5th Grade // Athletes As Leaders of Social Change

For us, it all started with Jackie Robinson...

For him, it started on January 31, 1919. A man who would someday be a legend was born. He worked hard and was a talented athlete, but he lived during the Jim Crow Era. This meant that his opportunities were limited. However, on April 15,1947 Jackie had a great opportunity to join the Brooklyn Dodgers. Branch Rickey gave him the chose him to join the Dodgers not only because he was a talented athlete, but also because he had strong character. His personality confidence and leadership made him the right man for the job.

There were many factors in Jackie’s success as a leader of social change. Some of them were people around him like family friends and fans. Others were the historical context of his time and of course, his habits of character. With lots of hate mail and all the racism going on throughout the country, his family supported him and kept him sane so he could change the world. One of the other factors in his success was that he had strong habits of character. He had respect for himself and others. He had courage and faith in our free society.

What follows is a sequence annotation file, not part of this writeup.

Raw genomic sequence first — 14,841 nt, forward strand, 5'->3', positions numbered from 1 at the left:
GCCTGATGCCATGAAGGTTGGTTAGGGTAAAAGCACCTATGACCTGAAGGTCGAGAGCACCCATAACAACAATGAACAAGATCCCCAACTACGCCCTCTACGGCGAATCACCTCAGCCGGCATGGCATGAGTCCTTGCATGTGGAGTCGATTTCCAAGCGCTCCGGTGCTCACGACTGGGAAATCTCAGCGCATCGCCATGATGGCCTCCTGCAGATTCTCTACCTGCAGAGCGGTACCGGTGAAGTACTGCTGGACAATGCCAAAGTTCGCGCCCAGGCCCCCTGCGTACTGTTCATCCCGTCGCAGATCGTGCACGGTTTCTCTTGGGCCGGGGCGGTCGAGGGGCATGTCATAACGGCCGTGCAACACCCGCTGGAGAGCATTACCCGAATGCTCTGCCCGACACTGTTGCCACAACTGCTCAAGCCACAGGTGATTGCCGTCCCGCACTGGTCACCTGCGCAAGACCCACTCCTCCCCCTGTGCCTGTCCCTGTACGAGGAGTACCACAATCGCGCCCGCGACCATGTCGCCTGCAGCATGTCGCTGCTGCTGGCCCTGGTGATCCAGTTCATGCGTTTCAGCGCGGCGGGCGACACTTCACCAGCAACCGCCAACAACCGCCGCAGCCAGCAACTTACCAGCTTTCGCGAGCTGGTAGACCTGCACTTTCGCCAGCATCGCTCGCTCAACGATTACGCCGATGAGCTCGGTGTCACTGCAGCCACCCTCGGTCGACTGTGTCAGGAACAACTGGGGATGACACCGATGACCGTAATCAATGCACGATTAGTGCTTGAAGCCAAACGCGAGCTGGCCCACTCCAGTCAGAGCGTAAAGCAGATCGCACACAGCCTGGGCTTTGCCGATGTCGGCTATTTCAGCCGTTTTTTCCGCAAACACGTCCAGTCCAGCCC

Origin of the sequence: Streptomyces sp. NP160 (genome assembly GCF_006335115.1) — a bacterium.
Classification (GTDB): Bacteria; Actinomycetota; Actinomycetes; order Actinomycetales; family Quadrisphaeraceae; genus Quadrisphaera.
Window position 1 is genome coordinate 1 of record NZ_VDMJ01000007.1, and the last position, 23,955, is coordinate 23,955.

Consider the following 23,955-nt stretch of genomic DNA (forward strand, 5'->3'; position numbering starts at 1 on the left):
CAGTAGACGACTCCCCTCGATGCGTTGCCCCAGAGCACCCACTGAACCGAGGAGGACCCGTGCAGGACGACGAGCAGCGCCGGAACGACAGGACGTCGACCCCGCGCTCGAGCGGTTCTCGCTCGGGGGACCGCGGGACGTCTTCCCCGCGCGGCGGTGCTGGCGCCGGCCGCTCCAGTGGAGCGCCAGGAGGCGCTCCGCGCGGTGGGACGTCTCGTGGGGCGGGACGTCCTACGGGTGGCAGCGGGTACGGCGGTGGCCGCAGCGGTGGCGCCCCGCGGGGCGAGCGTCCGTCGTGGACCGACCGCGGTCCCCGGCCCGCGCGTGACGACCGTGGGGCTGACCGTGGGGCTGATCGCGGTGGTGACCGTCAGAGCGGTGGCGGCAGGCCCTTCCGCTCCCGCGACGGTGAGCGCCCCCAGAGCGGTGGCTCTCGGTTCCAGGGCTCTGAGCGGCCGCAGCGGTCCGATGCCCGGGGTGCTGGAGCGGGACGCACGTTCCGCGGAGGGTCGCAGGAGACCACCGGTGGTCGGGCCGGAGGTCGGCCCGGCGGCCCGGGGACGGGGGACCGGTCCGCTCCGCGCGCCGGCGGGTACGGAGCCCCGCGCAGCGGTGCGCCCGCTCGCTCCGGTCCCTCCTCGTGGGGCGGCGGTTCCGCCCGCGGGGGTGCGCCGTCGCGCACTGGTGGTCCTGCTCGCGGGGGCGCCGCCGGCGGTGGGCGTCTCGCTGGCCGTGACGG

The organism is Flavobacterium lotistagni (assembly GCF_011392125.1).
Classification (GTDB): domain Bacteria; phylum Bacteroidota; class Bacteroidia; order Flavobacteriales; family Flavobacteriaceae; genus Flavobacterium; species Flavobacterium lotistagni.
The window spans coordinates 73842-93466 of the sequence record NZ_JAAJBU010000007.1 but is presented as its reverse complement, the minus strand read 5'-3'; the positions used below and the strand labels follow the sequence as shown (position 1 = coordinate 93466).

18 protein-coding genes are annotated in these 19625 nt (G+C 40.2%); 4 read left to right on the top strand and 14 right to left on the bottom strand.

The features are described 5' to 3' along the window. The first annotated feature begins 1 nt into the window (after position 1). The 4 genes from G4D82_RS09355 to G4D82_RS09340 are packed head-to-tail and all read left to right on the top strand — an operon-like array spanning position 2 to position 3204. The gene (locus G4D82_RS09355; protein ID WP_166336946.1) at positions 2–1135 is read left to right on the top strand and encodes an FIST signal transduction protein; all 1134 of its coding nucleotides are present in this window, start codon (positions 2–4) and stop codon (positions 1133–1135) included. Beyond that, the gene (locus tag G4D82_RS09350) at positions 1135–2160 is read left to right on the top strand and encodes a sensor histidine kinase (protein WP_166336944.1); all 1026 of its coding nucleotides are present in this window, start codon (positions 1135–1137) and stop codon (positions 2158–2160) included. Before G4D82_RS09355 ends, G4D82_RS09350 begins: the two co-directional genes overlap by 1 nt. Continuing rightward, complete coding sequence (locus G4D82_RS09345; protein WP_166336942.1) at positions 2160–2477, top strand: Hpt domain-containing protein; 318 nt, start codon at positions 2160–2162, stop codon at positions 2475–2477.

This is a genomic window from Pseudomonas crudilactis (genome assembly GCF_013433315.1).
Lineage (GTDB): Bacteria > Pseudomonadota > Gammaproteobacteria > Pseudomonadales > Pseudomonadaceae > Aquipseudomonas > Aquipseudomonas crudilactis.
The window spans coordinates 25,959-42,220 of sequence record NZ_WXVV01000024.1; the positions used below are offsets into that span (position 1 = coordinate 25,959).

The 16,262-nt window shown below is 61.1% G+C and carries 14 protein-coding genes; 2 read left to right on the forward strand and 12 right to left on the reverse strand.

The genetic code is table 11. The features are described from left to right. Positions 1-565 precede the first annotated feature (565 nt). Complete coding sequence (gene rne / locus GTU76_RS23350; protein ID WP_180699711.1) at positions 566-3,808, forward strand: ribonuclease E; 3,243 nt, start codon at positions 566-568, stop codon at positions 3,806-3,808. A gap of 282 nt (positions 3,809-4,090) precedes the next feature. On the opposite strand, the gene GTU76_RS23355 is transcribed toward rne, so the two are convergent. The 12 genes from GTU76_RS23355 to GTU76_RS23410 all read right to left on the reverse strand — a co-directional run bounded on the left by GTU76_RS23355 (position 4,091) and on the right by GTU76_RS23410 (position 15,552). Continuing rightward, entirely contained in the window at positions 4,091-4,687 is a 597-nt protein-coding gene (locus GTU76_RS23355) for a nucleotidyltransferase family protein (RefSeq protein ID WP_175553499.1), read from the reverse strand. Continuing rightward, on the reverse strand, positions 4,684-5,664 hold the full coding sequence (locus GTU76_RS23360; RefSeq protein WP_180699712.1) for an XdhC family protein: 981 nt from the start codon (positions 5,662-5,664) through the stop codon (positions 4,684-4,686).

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Almost exactly 99 years after Jackie was born, our 5th grade class started reading about him and learning about his legacy. Jackie believed that “A life is not important except on the impact it has on other lives.” He inspired athletes long after his time, and their stories have inspired us. This book is our way of making an impact on others’ lives. In the pages of our book you will read about barrier breakers, athletes who have carried on Jackie’s legacy by being great leaders of social change.

Every part of this publication was student driven. Students selected the athlete that they found most inspiring. Students created the artwork with Ms. Brott through a process of multiple drafts and revisions. They also conducted research, and created an annotated bibliography based on their learning.  They wrote the introduction, voted to select a title, created a table of contents, and decided that we wanted to sell our book not for profit, but to share the stories of these inspiring leaders of social change.

We ordered a few copies of our book for our classroom and our school library. If you would like you very own copy of our students’ work, the book is available for sale online. We hope that you enjoy it.